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Susan1
10-24-2010, 05:41 PM
Hi. Has anyone else noticed how many newspeople refer to the President as MR. Obama. I've heard it on local news and national news, most recently on CBS this past Saturday morning. Isn't his official title PRESIDENT Obama? Are they deliberately being disrespectful? They don't even call former presidents Mr. Whatever. Can you imagine them ever referring to them as Mr. Bush, Mr. Clinton, Mr Reagan or Mr. Carter while they were still in office???????????

Can someone forward this to every news station in the country????? LOL

barbk
10-24-2010, 05:50 PM
Journalistic copy editing standards at some prominent newspapers (NY Times, WSJ) have typically referred to elected officials or other people mentioned their stories as Mr., Mrs., Ms. once they've been identified by title. The exceptions are queens/kings, who are usually referred to by their given names (Juan Carlos, Elizabeth) and the Pope. The Mr. usage isn't a slam against Obama -- it is the way they have done it for a long time. (Even with evil doers: stories on Bernie Madoff still refer to him as Mr. Madoff.)

PDilemma
10-24-2010, 06:08 PM
Yeah. This has been standard practice forever and ever. And I do recall hearing news outlets refer to Mr. Bush and Mr. Clinton, etc...while those presidents were in office. No disrespect going on here.

Susan1
10-24-2010, 06:24 PM
Ooooooooooo-kay. I just can't EVER remember hearing it before, referring to another president (or former president).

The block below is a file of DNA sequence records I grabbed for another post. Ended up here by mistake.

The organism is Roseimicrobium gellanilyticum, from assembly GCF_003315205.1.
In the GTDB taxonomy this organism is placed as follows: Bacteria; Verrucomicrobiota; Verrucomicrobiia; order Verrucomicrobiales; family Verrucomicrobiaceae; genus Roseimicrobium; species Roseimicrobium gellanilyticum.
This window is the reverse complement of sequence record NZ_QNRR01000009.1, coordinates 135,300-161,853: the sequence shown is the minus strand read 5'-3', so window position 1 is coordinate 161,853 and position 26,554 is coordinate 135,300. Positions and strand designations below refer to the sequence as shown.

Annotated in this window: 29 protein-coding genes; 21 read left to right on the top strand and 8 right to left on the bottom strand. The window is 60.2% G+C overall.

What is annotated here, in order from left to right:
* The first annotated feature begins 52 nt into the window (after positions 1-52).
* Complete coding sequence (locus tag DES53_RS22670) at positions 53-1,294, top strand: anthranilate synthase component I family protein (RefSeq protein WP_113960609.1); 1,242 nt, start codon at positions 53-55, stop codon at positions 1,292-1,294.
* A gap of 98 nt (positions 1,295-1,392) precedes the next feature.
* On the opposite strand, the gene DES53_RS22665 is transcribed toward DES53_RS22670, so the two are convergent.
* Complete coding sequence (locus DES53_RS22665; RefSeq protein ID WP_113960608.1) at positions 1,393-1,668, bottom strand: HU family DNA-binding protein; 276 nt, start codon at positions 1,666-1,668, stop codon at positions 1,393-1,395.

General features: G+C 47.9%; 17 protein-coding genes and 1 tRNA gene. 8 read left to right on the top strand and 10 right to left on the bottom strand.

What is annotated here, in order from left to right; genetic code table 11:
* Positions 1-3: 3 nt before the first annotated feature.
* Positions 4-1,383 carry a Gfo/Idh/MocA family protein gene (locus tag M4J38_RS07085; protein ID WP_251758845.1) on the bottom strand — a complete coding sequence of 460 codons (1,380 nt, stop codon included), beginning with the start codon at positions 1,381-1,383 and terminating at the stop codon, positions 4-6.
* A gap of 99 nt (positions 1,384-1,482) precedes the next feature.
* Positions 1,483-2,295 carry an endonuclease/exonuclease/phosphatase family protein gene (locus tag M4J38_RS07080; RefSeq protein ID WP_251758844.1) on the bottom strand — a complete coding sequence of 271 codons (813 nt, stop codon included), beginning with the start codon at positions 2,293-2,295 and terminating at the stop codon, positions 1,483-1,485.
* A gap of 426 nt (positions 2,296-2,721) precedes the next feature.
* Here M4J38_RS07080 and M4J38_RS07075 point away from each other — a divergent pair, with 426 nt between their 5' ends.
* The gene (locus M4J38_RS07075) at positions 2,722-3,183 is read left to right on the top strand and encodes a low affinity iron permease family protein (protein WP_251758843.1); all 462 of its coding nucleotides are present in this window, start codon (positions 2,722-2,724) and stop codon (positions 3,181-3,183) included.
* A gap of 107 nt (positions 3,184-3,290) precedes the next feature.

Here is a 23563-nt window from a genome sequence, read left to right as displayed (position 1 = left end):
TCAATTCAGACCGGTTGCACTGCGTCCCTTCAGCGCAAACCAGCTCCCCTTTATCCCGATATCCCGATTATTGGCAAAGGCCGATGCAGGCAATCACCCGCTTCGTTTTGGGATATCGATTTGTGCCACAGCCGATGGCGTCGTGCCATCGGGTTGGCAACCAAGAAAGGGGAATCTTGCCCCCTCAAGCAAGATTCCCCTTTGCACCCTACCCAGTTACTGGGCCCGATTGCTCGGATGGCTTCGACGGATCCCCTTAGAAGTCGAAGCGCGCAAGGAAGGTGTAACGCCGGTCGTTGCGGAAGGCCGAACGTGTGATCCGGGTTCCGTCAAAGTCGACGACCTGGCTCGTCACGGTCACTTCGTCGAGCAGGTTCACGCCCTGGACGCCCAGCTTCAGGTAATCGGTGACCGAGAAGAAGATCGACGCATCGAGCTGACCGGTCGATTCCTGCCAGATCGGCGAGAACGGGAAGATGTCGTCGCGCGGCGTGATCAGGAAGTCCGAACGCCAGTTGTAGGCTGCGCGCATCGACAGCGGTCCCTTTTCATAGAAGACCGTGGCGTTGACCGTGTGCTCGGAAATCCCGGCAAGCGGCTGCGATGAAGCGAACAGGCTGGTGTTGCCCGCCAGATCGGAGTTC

FiveRinger
10-24-2010, 06:53 PM
I haven't been paying much attention to print because I usually watch the news. However, in press conferences and other events where the President is personally addressed, I've never heard him referred to as Mr. Obama. I always hear Mr. President or President Obama.

soxxy
10-24-2010, 09:02 PM
Yeah. This has been standard practice forever and ever. And I do recall hearing news outlets refer to Mr. Bush and Mr. Clinton, etc...while those presidents were in office. No disrespect going on here.

Absolutely. I'd like to find the New York Times "Guide to Copy Editing" (my title) on line, because, for example, I don't know why it refers to tennis players as "Miss Sharapova" or "Miss Williams" and other sports figures as simply, uh, "Kwan" :eek: after the initial, first, full name reference.

barbk
10-24-2010, 09:15 PM
Ooooooooooo-kay. I just can't EVER remember hearing it before, referring to another president (or former president).


Google is your friend:

http://www.google.com/search?hl=en&client=safari&rls=en&q=%22Mr.+Bush%22&aq=f&aqi=g1&aql=&oq=&gs_rfai=

http://www.google.com/search?hl=en&client=safari&rls=en&q=%22Mr.+Clinton%22&btnG=Search&aq=f&aqi=&aql=&oq=&gs_rfai=

vesperholly
10-24-2010, 10:29 PM
I work at a newspaper. General journalism practice is that first reference to any person uses their full title, eg President Barack Obama, Grand Poobah Sharpie, etc, and that all following references should be last name only. One exception would be if the story references people with the same last name. Some feature/light news stories will use first names, and minors are also referred to by first name unless they are an athlete or criminal.

The NY Times has its own long-standing tradition of courtesy titles (Mr, Mrs, Miss).